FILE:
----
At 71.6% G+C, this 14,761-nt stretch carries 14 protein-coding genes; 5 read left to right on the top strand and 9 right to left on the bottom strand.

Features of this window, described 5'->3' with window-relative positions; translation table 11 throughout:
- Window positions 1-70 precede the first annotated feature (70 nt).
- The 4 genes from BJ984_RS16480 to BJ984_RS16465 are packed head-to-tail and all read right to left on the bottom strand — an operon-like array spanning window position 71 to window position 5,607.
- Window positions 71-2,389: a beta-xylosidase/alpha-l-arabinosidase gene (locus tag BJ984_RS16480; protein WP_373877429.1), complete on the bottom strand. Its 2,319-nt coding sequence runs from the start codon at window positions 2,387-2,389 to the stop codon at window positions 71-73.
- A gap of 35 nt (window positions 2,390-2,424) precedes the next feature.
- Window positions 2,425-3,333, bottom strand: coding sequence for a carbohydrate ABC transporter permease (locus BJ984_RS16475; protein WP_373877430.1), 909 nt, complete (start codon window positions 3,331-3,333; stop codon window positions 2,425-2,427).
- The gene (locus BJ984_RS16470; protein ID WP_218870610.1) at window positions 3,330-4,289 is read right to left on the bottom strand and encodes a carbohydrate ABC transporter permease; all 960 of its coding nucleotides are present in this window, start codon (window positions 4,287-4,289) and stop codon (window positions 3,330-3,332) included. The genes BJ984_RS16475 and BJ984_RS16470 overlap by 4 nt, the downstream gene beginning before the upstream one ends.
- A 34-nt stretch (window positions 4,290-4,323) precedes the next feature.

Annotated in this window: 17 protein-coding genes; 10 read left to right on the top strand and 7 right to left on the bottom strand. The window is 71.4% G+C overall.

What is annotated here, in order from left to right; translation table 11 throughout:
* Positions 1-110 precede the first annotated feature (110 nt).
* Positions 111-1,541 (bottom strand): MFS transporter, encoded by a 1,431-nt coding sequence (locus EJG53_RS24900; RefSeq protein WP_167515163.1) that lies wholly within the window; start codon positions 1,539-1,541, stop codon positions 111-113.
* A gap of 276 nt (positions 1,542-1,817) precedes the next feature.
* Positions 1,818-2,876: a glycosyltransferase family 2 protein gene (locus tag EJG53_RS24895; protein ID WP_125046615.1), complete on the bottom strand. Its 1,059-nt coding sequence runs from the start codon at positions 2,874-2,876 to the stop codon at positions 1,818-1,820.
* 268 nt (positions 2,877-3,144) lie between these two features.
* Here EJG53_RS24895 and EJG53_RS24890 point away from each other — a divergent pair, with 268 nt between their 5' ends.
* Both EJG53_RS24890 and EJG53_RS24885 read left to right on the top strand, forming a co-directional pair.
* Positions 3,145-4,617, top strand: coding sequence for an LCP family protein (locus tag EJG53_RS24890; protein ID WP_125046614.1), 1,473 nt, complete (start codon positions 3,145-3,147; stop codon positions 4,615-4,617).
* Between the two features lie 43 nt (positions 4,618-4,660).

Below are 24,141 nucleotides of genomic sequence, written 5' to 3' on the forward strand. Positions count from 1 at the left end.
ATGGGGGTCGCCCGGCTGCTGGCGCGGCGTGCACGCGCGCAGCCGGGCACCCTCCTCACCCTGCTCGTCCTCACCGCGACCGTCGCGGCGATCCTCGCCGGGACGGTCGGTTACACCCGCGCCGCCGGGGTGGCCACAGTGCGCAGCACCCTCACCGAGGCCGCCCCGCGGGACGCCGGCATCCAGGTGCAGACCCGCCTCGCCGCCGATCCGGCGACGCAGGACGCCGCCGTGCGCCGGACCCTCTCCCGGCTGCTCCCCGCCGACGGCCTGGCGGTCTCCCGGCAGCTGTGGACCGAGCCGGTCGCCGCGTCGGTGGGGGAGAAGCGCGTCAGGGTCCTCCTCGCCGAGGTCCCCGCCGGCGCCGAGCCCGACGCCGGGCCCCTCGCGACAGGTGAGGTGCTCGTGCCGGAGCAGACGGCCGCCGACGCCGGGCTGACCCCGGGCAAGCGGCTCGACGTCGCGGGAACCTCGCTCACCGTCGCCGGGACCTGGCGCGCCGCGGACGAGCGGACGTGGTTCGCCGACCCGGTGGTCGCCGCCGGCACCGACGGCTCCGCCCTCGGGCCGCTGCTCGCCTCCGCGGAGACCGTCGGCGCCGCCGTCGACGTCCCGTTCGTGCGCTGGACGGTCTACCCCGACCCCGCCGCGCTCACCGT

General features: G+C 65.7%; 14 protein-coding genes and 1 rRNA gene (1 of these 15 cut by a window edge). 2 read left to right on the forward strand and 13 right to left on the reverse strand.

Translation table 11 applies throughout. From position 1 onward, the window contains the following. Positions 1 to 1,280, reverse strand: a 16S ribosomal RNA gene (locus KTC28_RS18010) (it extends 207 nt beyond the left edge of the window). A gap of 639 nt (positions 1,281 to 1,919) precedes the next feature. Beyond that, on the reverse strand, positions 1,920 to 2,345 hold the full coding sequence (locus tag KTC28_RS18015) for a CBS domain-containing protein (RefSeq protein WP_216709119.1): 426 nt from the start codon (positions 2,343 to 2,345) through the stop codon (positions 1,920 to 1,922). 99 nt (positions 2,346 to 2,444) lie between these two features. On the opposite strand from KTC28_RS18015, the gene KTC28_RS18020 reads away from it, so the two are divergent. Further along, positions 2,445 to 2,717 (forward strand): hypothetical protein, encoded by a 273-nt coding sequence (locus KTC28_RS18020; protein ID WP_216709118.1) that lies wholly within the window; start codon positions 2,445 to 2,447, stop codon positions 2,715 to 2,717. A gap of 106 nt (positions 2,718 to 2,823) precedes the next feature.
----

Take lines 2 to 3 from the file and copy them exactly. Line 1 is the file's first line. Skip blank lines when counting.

Features of this window, described 5'->3' with window-relative positions; translation table 11 throughout:
- Window positions 1-70 precede the first annotated feature (70 nt).